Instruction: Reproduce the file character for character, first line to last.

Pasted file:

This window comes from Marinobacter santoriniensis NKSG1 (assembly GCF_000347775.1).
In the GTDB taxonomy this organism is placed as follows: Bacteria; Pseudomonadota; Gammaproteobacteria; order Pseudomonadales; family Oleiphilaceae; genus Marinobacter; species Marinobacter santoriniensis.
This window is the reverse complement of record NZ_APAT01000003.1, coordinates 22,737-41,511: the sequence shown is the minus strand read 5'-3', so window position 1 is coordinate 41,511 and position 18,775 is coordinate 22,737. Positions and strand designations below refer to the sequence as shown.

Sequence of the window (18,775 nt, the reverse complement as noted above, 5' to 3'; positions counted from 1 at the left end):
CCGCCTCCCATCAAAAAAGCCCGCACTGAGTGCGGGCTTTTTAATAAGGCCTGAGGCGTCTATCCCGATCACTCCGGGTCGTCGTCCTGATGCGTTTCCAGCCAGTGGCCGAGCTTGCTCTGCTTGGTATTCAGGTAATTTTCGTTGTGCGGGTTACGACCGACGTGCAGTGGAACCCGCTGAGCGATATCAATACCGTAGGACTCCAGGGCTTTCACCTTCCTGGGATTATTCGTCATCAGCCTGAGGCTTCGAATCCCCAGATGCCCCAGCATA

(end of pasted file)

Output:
This window comes from Marinobacter santoriniensis NKSG1 (assembly GCF_000347775.1).
In the GTDB taxonomy this organism is placed as follows: Bacteria; Pseudomonadota; Gammaproteobacteria; order Pseudomonadales; family Oleiphilaceae; genus Marinobacter; species Marinobacter santoriniensis.
This window is the reverse complement of record NZ_APAT01000003.1, coordinates 22,737-41,511: the sequence shown is the minus strand read 5'-3', so window position 1 is coordinate 41,511 and position 18,775 is coordinate 22,737. Positions and strand designations below refer to the sequence as shown.

Sequence of the window (18,775 nt, the reverse complement as noted above, 5' to 3'; positions counted from 1 at the left end):
CCGCCTCCCATCAAAAAAGCCCGCACTGAGTGCGGGCTTTTTAATAAGGCCTGAGGCGTCTATCCCGATCACTCCGGGTCGTCGTCCTGATGCGTTTCCAGCCAGTGGCCGAGCTTGCTCTGCTTGGTATTCAGGTAATTTTCGTTGTGCGGGTTACGACCGACGTGCAGTGGAACCCGCTGAGCGATATCAATACCGTAGGACTCCAGGGCTTTCACCTTCCTGGGATTATTCGTCATCAGCCTGAGGCTTCGAATCCCCAGATGCCCCAGCATA